By Michael Phillis
SWAMPSCOTT — By the end of the year, solar panels will pump green electricity into the town's high school and middle school, supplying up to 25 percent of their power.
Town Administrator Andrew Maylor said an agreement was reached last week with Constellation Energy to install 1,960 photovoltaic panels by the end of 2011.
"(Constellation Energy) is really pushing to get it done this year," said Victoria Masone, the town's assistant engineer. "There are a lot of tax incentives they want to capitalize on. ... Literally, I think we signed the contract on Friday, and the panels were delivered that weekend."
The town does not have to make any investment in the panels; the School Department simply committed to buying its electricity at a fixed rate from Constellation Energy, which will own the panels, for the next 20 years.
The agreed-upon fixed rate is 13.7 cents per kilowatt hour. That rate is higher than the schools currently pay; Maylor said each kilowatt hour currently costs a little under 13 cents. This may sound like a bad deal for the town, but Maylor said it is a profitable long-term investment.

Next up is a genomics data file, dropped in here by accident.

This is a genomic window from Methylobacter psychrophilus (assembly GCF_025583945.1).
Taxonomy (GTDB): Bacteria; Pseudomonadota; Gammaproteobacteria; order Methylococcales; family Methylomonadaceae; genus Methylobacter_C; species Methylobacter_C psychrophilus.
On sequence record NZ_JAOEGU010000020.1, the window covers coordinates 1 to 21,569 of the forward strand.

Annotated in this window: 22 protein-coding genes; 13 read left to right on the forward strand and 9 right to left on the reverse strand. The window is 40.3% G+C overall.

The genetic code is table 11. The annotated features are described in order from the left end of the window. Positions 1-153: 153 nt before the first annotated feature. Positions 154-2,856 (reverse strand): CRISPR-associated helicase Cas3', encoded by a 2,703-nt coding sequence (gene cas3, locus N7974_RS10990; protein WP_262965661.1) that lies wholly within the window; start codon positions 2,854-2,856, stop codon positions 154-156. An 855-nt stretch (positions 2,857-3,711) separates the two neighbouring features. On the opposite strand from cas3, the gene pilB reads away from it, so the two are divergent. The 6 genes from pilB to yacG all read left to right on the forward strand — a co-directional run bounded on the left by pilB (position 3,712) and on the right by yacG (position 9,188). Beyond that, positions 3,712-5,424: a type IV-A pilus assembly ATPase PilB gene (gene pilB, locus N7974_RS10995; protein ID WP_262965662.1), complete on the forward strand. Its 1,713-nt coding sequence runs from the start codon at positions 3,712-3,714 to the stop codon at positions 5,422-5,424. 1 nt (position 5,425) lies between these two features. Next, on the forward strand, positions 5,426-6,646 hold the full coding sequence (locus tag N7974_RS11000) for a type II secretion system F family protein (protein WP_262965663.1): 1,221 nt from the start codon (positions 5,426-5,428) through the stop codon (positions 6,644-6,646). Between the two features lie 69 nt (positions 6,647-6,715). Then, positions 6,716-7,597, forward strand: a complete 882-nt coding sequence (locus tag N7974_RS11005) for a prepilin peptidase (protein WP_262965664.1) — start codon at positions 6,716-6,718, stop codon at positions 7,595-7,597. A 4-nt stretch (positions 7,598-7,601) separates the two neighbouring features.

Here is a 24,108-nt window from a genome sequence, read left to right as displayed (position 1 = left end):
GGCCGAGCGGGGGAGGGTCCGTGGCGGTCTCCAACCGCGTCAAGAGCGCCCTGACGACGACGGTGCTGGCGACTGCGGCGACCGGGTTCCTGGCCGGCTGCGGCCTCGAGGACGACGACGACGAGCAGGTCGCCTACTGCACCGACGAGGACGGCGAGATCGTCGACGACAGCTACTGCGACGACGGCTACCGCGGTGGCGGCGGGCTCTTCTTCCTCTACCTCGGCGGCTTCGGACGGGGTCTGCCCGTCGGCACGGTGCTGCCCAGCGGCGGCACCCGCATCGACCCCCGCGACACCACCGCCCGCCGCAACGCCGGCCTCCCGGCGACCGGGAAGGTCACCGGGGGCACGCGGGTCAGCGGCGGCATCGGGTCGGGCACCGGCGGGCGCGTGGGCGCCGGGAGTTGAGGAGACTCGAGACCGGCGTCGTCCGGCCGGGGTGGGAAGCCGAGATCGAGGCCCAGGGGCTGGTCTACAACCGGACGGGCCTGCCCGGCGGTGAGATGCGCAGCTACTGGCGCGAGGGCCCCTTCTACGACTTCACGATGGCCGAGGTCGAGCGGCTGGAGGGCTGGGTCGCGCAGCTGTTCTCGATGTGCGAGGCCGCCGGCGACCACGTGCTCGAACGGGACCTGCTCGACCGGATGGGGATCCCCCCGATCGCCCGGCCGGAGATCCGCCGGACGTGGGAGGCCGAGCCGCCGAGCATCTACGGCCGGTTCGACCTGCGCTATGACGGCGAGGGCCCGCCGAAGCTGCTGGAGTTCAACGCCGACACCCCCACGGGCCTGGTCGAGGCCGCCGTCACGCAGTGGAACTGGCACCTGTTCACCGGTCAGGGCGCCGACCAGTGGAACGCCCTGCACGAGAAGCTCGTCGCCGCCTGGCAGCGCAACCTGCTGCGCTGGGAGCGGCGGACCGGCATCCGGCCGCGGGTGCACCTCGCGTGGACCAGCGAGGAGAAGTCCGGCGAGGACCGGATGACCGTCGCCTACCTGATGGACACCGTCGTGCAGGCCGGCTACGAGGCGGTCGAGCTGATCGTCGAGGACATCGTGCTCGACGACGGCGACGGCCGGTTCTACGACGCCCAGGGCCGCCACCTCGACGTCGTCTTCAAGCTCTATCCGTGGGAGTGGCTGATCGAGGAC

"You are kind of betting (prices) are going to increase over time," he said.
Energy price modeling assumes these increases will take place, as well, and that eventually Swampscott's rate of 13.7 cents will be under market value. For example, Meridian Associates, the company that studied the feasibility of the wind turbine proposed for Winter Island in Salem, assumes electricity rates will increase by 2.5 percent each year.
"This is part of our long-term goal to reduce our energy costs and thereby make the community more financially sustainable," Maylor said.
The high school will be home to about 85 percent of the solar panel installations.
"Because the school is so new, they had the opportunity to put (the panels) wherever they could fit them," Masone said. "On the middle school, they could only put panels on the new portion of the roof."
The construction of a wind turbine in town is also being debated. A feasibility study concluded a turbine could be placed near the middle school, possibly supplying about 60 percent of the School Department's power. The wind turbine, which is still years from being approved and constructed, in combination with the solar panels, would allow the town's school district to operate on mostly green energy.
"The School Department has been a tremendous partner in this initiative," Maylor said. "It's one of the largest school (solar) installations in the state."